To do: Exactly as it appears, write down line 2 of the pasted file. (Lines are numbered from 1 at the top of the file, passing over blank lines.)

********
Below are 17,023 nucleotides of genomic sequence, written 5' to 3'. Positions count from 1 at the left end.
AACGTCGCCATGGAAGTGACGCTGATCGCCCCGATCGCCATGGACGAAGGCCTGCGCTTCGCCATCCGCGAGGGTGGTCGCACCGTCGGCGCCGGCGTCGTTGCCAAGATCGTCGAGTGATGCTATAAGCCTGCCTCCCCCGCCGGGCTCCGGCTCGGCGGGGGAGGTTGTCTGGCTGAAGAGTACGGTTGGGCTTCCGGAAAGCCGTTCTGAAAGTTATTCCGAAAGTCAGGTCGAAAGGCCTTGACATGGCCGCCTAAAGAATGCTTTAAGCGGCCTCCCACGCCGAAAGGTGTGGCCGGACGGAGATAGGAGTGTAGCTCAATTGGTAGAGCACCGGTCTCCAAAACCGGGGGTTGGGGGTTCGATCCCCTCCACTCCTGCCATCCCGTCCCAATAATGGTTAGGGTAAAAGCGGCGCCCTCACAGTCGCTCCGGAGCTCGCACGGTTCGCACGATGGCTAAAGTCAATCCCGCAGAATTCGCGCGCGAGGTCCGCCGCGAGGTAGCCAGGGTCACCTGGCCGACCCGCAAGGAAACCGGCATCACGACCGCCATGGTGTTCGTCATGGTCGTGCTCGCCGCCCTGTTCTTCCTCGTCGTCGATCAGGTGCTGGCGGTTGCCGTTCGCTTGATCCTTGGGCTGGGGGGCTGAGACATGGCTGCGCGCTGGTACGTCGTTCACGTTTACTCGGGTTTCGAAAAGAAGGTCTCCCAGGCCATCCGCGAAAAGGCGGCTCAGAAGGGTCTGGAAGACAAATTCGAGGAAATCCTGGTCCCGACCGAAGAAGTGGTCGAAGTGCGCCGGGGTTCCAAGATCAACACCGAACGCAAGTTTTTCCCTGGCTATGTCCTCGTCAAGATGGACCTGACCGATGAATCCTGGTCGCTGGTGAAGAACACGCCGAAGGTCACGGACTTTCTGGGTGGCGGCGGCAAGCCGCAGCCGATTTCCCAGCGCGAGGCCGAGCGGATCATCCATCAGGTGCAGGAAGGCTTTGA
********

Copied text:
AACGTCGCCATGGAAGTGACGCTGATCGCCCCGATCGCCATGGACGAAGGCCTGCGCTTCGCCATCCGCGAGGGTGGTCGCACCGTCGGCGCCGGCGTCGTTGCCAAGATCGTCGAGTGATGCTATAAGCCTGCCTCCCCCGCCGGGCTCCGGCTCGGCGGGGGAGGTTGTCTGGCTGAAGAGTACGGTTGGGCTTCCGGAAAGCCGTTCTGAAAGTTATTCCGAAAGTCAGGTCGAAAGGCCTTGACATGGCCGCCTAAAGAATGCTTTAAGCGGCCTCCCACGCCGAAAGGTGTGGCCGGACGGAGATAGGAGTGTAGCTCAATTGGTAGAGCACCGGTCTCCAAAACCGGGGGTTGGGGGTTCGATCCCCTCCACTCCTGCCATCCCGTCCCAATAATGGTTAGGGTAAAAGCGGCGCCCTCACAGTCGCTCCGGAGCTCGCACGGTTCGCACGATGGCTAAAGTCAATCCCGCAGAATTCGCGCGCGAGGTCCGCCGCGAGGTAGCCAGGGTCACCTGGCCGACCCGCAAGGAAACCGGCATCACGACCGCCATGGTGTTCGTCATGGTCGTGCTCGCCGCCCTGTTCTTCCTCGTCGTCGATCAGGTGCTGGCGGTTGCCGTTCGCTTGATCCTTGGGCTGGGGGGCTGAGACATGGCTGCGCGCTGGTACGTCGTTCACGTTTACTCGGGTTTCGAAAAGAAGGTCTCCCAGGCCATCCGCGAAAAGGCGGCTCAGAAGGGTCTGGAAGACAAATTCGAGGAAATCCTGGTCCCGACCGAAGAAGTGGTCGAAGTGCGCCGGGGTTCCAAGATCAACACCGAACGCAAGTTTTTCCCTGGCTATGTCCTCGTCAAGATGGACCTGACCGATGAATCCTGGTCGCTGGTGAAGAACACGCCGAAGGTCACGGACTTTCTGGGTGGCGGCGGCAAGCCGCAGCCGATTTCCCAGCGCGAGGCCGAGCGGATCATCCATCAGGTGCAGGAAGGCTTTGA